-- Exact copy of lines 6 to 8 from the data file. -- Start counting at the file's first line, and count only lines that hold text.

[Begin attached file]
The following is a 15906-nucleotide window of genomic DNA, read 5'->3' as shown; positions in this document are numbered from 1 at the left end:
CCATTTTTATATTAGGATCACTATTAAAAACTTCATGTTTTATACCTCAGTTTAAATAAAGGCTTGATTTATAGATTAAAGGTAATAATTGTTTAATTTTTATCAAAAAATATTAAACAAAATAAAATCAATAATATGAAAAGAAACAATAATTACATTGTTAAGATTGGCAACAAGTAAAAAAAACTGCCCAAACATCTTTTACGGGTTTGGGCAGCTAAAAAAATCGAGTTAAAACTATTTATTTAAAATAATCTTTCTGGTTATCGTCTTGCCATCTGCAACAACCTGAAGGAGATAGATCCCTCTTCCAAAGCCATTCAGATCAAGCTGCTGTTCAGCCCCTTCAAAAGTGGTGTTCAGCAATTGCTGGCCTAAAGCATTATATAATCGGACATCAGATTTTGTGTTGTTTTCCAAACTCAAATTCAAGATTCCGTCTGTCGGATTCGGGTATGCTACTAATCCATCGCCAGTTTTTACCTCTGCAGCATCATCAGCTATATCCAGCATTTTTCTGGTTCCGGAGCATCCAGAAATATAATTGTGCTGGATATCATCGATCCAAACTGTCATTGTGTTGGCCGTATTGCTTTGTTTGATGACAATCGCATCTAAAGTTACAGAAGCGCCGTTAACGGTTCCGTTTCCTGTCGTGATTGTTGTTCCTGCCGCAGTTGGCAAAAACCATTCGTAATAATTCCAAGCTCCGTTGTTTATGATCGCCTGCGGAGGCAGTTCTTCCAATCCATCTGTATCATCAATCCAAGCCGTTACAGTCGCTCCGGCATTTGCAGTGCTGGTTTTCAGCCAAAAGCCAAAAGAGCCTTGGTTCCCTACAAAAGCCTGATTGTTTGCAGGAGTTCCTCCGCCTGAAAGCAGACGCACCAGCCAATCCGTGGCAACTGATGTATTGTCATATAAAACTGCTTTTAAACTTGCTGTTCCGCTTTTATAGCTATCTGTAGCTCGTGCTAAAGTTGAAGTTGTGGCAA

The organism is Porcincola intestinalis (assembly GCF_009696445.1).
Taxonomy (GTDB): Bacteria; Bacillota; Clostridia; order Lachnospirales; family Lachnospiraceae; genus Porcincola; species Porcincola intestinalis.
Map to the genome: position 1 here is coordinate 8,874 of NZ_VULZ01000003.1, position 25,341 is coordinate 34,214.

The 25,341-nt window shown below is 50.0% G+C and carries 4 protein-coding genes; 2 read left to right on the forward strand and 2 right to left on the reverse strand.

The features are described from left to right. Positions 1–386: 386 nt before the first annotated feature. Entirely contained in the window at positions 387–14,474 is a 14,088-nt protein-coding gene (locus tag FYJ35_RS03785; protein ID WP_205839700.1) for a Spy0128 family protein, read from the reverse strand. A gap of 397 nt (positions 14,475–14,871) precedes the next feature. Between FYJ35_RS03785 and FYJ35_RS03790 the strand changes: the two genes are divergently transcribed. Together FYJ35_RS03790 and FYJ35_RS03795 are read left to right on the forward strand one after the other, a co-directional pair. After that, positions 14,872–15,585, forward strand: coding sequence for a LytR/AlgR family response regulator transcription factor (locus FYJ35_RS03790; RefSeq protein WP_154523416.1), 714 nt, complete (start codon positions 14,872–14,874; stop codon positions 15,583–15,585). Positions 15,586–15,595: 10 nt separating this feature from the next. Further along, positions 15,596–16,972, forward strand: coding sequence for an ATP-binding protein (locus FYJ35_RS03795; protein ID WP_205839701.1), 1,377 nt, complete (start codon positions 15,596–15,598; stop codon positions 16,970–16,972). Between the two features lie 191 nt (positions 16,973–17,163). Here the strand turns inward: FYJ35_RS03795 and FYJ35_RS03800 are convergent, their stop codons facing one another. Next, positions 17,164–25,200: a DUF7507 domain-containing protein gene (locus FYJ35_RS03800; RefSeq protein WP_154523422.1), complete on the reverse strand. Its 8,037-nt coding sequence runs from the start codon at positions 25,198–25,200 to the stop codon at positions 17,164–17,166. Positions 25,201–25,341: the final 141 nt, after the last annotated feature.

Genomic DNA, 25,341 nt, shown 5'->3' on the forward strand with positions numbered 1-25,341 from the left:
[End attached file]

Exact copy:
The 25,341-nt window shown below is 50.0% G+C and carries 4 protein-coding genes; 2 read left to right on the forward strand and 2 right to left on the reverse strand.

The features are described from left to right. Positions 1–386: 386 nt before the first annotated feature. Entirely contained in the window at positions 387–14,474 is a 14,088-nt protein-coding gene (locus tag FYJ35_RS03785; protein ID WP_205839700.1) for a Spy0128 family protein, read from the reverse strand. A gap of 397 nt (positions 14,475–14,871) precedes the next feature. Between FYJ35_RS03785 and FYJ35_RS03790 the strand changes: the two genes are divergently transcribed. Together FYJ35_RS03790 and FYJ35_RS03795 are read left to right on the forward strand one after the other, a co-directional pair. After that, positions 14,872–15,585, forward strand: coding sequence for a LytR/AlgR family response regulator transcription factor (locus FYJ35_RS03790; RefSeq protein WP_154523416.1), 714 nt, complete (start codon positions 14,872–14,874; stop codon positions 15,583–15,585). Positions 15,586–15,595: 10 nt separating this feature from the next. Further along, positions 15,596–16,972, forward strand: coding sequence for an ATP-binding protein (locus FYJ35_RS03795; protein ID WP_205839701.1), 1,377 nt, complete (start codon positions 15,596–15,598; stop codon positions 16,970–16,972). Between the two features lie 191 nt (positions 16,973–17,163). Here the strand turns inward: FYJ35_RS03795 and FYJ35_RS03800 are convergent, their stop codons facing one another. Next, positions 17,164–25,200: a DUF7507 domain-containing protein gene (locus FYJ35_RS03800; RefSeq protein WP_154523422.1), complete on the reverse strand. Its 8,037-nt coding sequence runs from the start codon at positions 25,198–25,200 to the stop codon at positions 17,164–17,166. Positions 25,201–25,341: the final 141 nt, after the last annotated feature.

Genomic DNA, 25,341 nt, shown 5'->3' on the forward strand with positions numbered 1-25,341 from the left: